Medical research has always been important for furthering our understanding of disease. Through the completion of clinical studies, doctors and scientists identify new and effective treatment methods for some of the rarest diseases, including Gaucher disease.
Gaucher Disease Clinical Trials
The mainstay of Gaucher disease treatment—enzyme replacement therapy (ERT)—was developed thanks to clinical trials. More recently, trials involving substrate reduction therapy explored the use of these oral medications in the management of type 3 Gaucher disease.
Without these structured and highly regulated studies, treatment advancements are simply not possible. After many years of wishful thinking, the dawn of gene modification treatments for hereditary diseases such as Gaucher disease is finally here. Soon patients likely will be asked to consider enrolling in gene therapy clinical trials for Gaucher disease. It is important that patients and families have sufficient information to decide whether participation in such trials is right for them.
Dr. Neal Weinreb, Voluntary Associate Professor of Clinical Genetics and Medicine (Hematology) at the University of Miami Miller School of Medicine and NGF Medical Advisory Board member, notes that people living with Gaucher disease have good reason to be interested in these as well as other clinical trials aimed at broadening knowledge and improving available treatment options. “These trials may help develop new medications, or they may study current medications being used for new purposes. Other studies may look at biomarkers in blood, or they may evaluate new imaging techniques. You can have clinical trials involving almost every aspect of medical care.”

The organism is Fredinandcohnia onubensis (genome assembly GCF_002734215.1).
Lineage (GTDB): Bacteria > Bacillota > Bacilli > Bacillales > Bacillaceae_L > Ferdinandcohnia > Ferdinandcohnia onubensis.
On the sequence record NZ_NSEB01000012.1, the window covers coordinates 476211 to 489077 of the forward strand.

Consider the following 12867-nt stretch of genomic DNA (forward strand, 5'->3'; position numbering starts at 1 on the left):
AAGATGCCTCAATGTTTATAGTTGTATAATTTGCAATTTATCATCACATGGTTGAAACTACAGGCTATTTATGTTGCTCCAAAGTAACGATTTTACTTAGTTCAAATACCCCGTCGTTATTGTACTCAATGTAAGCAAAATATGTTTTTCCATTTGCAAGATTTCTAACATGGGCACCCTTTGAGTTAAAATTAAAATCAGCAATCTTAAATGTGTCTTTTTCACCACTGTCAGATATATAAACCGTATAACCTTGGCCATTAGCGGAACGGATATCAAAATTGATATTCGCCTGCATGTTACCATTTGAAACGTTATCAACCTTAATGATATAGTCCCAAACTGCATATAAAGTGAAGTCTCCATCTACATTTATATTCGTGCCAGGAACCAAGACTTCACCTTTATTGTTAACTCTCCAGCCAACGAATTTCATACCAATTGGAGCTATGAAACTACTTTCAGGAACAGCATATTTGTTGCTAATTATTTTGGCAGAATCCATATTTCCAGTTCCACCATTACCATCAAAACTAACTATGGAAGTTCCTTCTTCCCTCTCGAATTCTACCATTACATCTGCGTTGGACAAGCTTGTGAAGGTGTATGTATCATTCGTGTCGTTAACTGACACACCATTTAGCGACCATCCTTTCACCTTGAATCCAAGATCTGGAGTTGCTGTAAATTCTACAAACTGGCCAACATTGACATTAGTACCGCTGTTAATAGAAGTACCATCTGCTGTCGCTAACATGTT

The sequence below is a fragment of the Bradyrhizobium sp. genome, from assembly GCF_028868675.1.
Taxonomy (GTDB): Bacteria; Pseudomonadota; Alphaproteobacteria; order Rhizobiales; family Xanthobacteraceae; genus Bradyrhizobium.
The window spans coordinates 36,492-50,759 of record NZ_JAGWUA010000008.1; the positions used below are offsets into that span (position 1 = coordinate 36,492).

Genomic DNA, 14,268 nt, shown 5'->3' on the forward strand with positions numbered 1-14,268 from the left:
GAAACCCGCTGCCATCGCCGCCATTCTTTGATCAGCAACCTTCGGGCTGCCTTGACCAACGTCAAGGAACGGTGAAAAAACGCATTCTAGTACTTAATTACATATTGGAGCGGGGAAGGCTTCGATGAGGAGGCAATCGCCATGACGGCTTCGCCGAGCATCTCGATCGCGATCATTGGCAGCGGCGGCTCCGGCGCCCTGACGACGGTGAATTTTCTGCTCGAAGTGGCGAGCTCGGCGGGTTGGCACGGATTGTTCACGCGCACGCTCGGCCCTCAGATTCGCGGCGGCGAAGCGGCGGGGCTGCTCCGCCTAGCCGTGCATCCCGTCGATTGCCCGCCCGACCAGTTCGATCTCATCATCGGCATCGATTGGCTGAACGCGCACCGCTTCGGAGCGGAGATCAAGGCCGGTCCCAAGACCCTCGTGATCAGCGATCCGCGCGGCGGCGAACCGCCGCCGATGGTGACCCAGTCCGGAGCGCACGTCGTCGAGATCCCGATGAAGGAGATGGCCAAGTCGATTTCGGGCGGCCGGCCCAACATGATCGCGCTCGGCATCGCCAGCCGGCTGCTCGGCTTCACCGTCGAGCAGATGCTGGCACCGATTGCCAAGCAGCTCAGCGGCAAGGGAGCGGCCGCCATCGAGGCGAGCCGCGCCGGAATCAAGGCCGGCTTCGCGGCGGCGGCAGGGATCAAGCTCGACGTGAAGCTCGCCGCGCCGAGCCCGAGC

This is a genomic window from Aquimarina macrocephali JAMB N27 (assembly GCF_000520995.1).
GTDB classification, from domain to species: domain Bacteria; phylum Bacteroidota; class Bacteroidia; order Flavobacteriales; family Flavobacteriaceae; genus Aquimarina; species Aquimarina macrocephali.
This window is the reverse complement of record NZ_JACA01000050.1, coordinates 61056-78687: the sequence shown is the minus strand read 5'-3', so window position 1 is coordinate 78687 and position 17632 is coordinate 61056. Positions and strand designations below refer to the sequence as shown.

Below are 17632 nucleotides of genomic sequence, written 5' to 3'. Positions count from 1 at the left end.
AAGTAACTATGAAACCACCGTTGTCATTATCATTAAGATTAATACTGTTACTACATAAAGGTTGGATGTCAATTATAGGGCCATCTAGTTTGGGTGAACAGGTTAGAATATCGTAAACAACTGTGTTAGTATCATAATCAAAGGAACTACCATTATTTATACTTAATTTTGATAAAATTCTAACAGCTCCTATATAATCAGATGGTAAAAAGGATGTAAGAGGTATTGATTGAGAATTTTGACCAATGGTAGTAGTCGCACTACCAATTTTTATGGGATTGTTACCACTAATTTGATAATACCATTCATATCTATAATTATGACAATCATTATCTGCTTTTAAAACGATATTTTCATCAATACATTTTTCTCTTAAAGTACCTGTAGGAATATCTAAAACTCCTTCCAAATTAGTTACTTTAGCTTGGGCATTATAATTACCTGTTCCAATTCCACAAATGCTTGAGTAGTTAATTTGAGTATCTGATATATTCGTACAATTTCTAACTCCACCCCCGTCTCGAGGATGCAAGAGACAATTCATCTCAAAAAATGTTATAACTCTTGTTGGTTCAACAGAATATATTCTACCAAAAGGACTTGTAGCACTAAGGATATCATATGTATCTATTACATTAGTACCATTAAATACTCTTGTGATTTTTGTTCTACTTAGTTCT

What is a Clinical Trial?
Clinical trials are research studies involving humans. These studies evaluate behavioral, medical, or surgical interventions for a variety of diseases and medical conditions. In most cases, the end goal of clinical research studies in the United States is to receive U.S. Food and Drug Administration (FDA) approval for the new intervention. This eventually allows a drug company or other trial sponsor to bring their product or technique to market.